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Litus's nanomaterials extract 90% of lithium from brine

Litus plans to have its portable demonstration unit ready in Q4.

IMAGE: The Litus executive team
The Litus team includes back row, left to right: Pedro Pereira-Almao, Ryan McDonald, Gerardo Vitale, Vanessa Gorrin and Nicholas Santana Tijo. In the front, left to right: Nedal Marei, Ghada Nafie and Tatiana Montoya Carrillo. (Courtesy Litus)

Calgary-based Litus, which has developed a patented process employing nanomaterials for direct lithium extraction from brines, expects to have its portable demonstration unit operational by Q4 of this year.

The company was formed at the University of Calgary in 2019, with the technology developed by Ghada Nafie, Gerardo Vitale and Pedro Pereira-Almo. It has since moved into its own lab.

“The world needs more brine for electric vehicles, primarily batteries. The huge demand growing there, with the North American and European strategic focus wanting to secure their own critical mineral supply chains, they are finding that the sources of lithium are getting into less high concentrations,” Ryan McDonald, Litus’ co-founder and vice-president of strategy, told SustainableBiz.

McDonald said until very recently, most lithium was produced out of the lithium triangle in Chile, Argentina and Bolivia. "It really depends on arid regions and the ability to evaporate the water. So now what we’re focused on is lower concentration brines, such as geothermal and oilfield ones."

He said Litus’ process can recover over 90 per cent of the lithium in saltwater brines. The company is still completing a life-cycle analysis, but estimates its extraction process produces three times less greenhouse gas emissions than traditional methods.

Litus' lithium extraction technology

Litus’ technology has proven feasible at the lab, bench and pilot scales.

Nanomaterials by definition have at least one dimension that is less than 100 nanometres - while a nanometre is one billionth of a metre.

Once complete, the demonstration unit will be able to process “several thousand litres per day.” It and future units will be sent to sites which are involved with brine production. Until then, Litus receives tanks of brine from customers which it is able to process in its own lab in Calgary.

"We've found ourselves in a niche market where we can extract lithium as low as 50 ppm (parts per million) with high efficiency while being economically viable, due specifically to the superior performance of our breakthrough nanotechnology material," Nafie told SustainableBiz via email.

As McDonald explained, the Litus nanomaterials don’t grab other minerals in the brine such as sodium, calcium or magnesium. The extracted material is then flushed with a recovery fluid and the lithium pumped out.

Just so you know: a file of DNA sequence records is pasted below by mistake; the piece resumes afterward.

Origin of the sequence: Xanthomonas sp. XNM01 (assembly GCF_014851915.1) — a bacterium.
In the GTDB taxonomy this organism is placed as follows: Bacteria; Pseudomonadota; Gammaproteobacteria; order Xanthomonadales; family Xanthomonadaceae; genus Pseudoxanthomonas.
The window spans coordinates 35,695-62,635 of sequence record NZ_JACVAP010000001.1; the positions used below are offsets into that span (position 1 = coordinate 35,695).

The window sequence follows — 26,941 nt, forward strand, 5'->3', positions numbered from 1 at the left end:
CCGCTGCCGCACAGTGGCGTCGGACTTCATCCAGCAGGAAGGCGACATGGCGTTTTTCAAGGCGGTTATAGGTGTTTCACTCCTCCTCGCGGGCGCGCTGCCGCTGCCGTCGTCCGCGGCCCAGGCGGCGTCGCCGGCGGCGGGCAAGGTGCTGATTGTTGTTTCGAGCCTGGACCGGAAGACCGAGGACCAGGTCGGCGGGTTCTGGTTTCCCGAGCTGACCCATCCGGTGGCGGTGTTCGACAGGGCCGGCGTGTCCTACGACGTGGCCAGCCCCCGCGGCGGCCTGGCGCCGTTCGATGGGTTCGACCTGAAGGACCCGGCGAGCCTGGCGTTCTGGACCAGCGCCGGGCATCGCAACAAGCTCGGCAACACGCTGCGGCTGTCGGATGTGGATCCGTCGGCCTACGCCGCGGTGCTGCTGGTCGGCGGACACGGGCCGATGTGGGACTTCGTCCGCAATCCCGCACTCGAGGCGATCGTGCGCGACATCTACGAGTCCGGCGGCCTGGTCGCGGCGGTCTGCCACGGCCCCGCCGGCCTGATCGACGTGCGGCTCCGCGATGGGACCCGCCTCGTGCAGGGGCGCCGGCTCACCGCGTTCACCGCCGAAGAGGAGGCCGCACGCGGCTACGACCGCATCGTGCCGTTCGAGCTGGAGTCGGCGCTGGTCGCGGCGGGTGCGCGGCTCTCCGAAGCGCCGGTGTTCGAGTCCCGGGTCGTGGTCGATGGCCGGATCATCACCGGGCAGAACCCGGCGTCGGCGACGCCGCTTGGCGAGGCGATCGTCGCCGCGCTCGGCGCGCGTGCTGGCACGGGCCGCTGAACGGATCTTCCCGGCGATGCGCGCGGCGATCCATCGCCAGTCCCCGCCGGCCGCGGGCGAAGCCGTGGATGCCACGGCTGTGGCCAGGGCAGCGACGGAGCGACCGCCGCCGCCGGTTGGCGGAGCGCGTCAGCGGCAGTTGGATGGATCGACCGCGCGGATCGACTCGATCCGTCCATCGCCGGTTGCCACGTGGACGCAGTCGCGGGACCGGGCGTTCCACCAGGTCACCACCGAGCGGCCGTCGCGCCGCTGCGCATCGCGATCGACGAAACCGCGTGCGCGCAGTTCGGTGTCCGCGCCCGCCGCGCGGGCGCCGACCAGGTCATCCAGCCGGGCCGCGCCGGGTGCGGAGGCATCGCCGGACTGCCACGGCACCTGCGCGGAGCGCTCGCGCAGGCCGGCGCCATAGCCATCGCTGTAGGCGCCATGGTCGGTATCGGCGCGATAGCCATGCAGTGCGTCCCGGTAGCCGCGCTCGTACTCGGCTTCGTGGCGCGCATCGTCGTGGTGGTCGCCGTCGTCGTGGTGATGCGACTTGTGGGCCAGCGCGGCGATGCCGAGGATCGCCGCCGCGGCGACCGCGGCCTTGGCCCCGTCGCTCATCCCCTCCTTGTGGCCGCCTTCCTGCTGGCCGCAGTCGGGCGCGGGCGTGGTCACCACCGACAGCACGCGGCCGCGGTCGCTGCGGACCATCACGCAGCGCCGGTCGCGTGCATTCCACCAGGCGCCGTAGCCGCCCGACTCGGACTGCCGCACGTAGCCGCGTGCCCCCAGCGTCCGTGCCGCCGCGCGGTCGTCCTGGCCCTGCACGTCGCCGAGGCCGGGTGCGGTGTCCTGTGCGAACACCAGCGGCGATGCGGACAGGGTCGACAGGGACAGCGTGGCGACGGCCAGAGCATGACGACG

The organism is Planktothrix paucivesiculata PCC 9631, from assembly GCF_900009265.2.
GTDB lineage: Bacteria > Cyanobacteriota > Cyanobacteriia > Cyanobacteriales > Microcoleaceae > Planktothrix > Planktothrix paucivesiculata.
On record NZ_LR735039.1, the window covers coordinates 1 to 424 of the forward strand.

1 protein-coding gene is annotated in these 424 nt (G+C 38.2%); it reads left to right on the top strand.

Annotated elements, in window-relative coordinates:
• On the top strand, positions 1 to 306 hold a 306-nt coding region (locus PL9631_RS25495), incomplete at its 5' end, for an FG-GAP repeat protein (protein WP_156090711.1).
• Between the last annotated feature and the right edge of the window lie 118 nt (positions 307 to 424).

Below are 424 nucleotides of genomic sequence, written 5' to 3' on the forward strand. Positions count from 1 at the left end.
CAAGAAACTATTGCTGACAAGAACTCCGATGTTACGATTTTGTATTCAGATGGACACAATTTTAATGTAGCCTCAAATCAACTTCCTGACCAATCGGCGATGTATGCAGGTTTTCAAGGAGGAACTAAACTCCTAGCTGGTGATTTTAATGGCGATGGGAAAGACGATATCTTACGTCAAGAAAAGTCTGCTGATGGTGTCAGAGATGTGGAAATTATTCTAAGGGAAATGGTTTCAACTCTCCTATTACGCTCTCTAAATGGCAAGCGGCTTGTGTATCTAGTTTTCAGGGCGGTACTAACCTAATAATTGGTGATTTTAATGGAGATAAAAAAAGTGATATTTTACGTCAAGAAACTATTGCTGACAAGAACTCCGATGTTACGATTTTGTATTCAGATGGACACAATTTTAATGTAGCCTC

“I think the key things to why it's exciting is because the mining and even the evaporation ponds, they aren't as selective to lithium. There's way more steps required to go from the raw material to something that you put in a battery,” he said. “By reducing the number of processing steps, you reduce the energy, the chemicals, the water, all of those things which affect both cost and environment.”

It is planning for a full commercial facility by early 2025.

The initial target markets for Litus are lithium companies looking to extract lithium from lower-concentration water sources in Canada, the U.S. and Europe, as well as higher-concentration sources in Chile and Argentina.

“Not only are the materials low-cost and generally available, but by investing in the robustness of the material, we're looking at a two- to three-year life before any noticeable performance degradation,” McDonald said. “And that's an order of magnitude more than we're seeing with other materials and in our industry.”

He also stated the nanomaterials are recyclable. The cost is dependent on the amount of lithium produced.

Future of direct lithium extraction

According to Litus’ investor info sheet, global demand for lithium is expected to grow by 500 per cent from 400,000 megatonnes of lithium carbonate equivalent (LCE) today to over two million megatonnes of LCE by 2030 largely due to electric vehicle production.

“We're getting accelerated both into our larger plant and into the pilot units of our customers to further validate the performance by larger scale,” McDonald said.

Currently, the company generates revenue from the licensing of its technology and the sale of the nanocomposite material. Its website calls for investors who may be interested in participating in a financing round.

“We've been getting by primarily on customer revenue and sweat equity, primarily. But an injection of capital right now really helps us because the customer demand exceeds our employment capacity,” McDonald explained. “So we need to hire some more technical staff, and even a bit more on just across the board.

"And if it also helps to pay for these larger-scale units that we're building . . . (then) we feel that we're set up for much larger expansion round of financing.”

The company, which has seven full-time employees, is hoping to add another six in the short-term.

While there are improvements that can be made to the technology, McDonald stated Litus has been “remarkably consistent” with a variety of brines. The technology can be tailored to extract other valuable minerals in the future.

However, that expansion wouldn’t happen until Litus has been able to scale the lithium operation.

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